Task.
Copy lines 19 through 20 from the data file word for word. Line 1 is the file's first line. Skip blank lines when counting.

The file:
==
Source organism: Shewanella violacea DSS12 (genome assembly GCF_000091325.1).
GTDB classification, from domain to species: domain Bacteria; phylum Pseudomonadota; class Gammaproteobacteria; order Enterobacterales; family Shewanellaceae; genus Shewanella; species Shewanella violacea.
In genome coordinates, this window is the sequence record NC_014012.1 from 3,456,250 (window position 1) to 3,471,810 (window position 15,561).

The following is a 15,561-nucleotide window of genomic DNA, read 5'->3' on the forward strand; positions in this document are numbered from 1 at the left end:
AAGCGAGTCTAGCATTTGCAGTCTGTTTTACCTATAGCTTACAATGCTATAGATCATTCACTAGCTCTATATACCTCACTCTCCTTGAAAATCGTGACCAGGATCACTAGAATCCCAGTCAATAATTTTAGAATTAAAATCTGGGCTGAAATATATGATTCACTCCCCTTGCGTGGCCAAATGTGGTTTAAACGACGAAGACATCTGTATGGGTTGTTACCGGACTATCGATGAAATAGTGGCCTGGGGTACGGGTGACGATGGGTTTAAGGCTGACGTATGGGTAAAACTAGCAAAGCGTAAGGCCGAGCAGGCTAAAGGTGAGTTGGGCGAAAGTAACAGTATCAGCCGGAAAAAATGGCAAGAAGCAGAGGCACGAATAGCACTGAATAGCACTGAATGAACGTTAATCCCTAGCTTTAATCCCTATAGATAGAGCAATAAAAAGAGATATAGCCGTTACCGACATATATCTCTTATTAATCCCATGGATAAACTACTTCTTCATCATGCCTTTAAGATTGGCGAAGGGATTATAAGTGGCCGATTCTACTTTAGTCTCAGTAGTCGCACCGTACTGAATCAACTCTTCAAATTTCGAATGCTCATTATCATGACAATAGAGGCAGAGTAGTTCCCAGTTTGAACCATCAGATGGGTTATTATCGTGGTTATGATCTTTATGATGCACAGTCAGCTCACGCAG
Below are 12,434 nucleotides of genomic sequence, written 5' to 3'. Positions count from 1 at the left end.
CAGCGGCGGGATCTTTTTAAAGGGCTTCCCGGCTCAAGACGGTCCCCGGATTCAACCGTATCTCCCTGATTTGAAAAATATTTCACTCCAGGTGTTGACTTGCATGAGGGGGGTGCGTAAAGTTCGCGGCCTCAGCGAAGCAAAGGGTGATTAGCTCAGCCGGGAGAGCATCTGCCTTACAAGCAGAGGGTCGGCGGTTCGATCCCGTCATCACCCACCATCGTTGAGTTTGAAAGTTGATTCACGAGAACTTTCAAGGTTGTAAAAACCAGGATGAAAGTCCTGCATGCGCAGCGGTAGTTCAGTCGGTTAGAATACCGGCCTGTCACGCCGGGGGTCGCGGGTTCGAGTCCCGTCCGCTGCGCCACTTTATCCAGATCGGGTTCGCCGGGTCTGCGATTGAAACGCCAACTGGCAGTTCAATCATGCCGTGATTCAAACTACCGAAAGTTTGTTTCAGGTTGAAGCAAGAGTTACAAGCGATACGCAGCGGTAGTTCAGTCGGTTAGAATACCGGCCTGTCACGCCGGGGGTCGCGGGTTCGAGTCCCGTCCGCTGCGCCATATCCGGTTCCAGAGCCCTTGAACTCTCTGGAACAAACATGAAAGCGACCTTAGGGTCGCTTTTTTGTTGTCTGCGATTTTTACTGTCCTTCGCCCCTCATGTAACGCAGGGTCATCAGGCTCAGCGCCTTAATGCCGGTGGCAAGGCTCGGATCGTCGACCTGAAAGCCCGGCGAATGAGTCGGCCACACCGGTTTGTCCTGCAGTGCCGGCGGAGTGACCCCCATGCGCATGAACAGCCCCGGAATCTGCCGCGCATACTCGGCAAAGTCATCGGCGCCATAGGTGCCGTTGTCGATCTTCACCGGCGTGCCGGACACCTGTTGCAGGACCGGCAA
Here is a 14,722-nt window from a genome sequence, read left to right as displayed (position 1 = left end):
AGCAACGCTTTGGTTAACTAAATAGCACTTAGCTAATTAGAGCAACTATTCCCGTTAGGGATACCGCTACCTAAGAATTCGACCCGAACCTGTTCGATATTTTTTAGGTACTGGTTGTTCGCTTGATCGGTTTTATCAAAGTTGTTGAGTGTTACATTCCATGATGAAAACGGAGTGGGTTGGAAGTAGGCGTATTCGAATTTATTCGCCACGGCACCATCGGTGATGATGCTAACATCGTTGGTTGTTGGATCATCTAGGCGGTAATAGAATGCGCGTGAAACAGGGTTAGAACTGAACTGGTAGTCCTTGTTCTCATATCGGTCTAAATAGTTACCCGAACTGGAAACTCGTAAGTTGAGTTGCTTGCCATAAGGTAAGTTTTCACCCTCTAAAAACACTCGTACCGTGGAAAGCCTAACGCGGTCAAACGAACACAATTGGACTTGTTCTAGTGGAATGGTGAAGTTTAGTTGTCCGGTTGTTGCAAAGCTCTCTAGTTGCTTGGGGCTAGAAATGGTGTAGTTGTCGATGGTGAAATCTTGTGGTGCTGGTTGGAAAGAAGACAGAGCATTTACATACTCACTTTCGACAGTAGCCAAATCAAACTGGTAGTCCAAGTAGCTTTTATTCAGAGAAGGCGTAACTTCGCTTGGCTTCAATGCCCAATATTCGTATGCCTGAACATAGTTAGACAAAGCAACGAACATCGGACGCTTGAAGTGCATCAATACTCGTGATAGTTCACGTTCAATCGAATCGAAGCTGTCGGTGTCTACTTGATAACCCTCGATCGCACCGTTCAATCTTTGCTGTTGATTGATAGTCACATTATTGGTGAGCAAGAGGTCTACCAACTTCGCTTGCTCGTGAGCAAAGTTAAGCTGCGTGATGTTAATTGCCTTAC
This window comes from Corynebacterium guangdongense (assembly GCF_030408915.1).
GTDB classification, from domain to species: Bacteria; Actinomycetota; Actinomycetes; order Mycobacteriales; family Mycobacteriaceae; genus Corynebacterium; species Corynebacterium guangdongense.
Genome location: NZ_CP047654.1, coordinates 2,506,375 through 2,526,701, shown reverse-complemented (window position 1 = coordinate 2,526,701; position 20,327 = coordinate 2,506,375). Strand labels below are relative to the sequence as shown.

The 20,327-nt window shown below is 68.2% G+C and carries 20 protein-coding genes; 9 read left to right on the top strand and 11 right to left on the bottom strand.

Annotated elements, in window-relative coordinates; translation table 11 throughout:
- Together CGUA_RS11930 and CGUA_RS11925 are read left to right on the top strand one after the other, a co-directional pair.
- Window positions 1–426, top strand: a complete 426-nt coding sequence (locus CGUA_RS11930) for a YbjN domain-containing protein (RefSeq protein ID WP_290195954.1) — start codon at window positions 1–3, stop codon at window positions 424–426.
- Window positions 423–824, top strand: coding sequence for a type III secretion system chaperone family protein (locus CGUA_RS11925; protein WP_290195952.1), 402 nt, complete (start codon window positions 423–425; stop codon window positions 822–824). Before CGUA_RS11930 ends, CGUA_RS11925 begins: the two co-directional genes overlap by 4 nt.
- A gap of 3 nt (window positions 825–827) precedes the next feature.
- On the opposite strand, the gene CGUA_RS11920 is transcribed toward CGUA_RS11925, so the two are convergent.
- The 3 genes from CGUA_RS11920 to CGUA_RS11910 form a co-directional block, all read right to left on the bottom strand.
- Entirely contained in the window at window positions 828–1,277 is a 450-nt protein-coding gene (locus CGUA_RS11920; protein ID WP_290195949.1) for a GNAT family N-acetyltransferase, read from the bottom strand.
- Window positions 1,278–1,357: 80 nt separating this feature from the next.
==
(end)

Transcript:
- On the opposite strand, the gene CGUA_RS11920 is transcribed toward CGUA_RS11925, so the two are convergent.
- The 3 genes from CGUA_RS11920 to CGUA_RS11910 form a co-directional block, all read right to left on the bottom strand.